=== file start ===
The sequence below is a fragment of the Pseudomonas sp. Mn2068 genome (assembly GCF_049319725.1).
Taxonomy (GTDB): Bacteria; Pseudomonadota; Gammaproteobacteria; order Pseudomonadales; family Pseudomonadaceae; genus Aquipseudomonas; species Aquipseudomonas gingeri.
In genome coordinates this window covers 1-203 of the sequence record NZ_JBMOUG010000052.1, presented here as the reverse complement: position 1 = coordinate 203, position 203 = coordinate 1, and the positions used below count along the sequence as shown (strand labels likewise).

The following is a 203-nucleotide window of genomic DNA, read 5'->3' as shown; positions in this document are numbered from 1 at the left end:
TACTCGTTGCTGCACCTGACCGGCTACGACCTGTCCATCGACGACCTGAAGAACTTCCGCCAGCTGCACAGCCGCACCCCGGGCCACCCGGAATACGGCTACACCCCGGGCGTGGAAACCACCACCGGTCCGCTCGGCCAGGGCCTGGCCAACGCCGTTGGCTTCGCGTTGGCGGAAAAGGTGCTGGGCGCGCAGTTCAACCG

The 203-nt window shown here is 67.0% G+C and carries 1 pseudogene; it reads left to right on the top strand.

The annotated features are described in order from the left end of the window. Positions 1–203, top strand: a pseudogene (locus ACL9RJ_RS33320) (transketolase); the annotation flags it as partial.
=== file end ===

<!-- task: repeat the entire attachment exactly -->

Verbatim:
The sequence below is a fragment of the Pseudomonas sp. Mn2068 genome (assembly GCF_049319725.1).
Taxonomy (GTDB): Bacteria; Pseudomonadota; Gammaproteobacteria; order Pseudomonadales; family Pseudomonadaceae; genus Aquipseudomonas; species Aquipseudomonas gingeri.
In genome coordinates this window covers 1-203 of the sequence record NZ_JBMOUG010000052.1, presented here as the reverse complement: position 1 = coordinate 203, position 203 = coordinate 1, and the positions used below count along the sequence as shown (strand labels likewise).

The following is a 203-nucleotide window of genomic DNA, read 5'->3' as shown; positions in this document are numbered from 1 at the left end:
TACTCGTTGCTGCACCTGACCGGCTACGACCTGTCCATCGACGACCTGAAGAACTTCCGCCAGCTGCACAGCCGCACCCCGGGCCACCCGGAATACGGCTACACCCCGGGCGTGGAAACCACCACCGGTCCGCTCGGCCAGGGCCTGGCCAACGCCGTTGGCTTCGCGTTGGCGGAAAAGGTGCTGGGCGCGCAGTTCAACCG

The 203-nt window shown here is 67.0% G+C and carries 1 pseudogene; it reads left to right on the top strand.

The annotated features are described in order from the left end of the window. Positions 1–203, top strand: a pseudogene (locus ACL9RJ_RS33320) (transketolase); the annotation flags it as partial.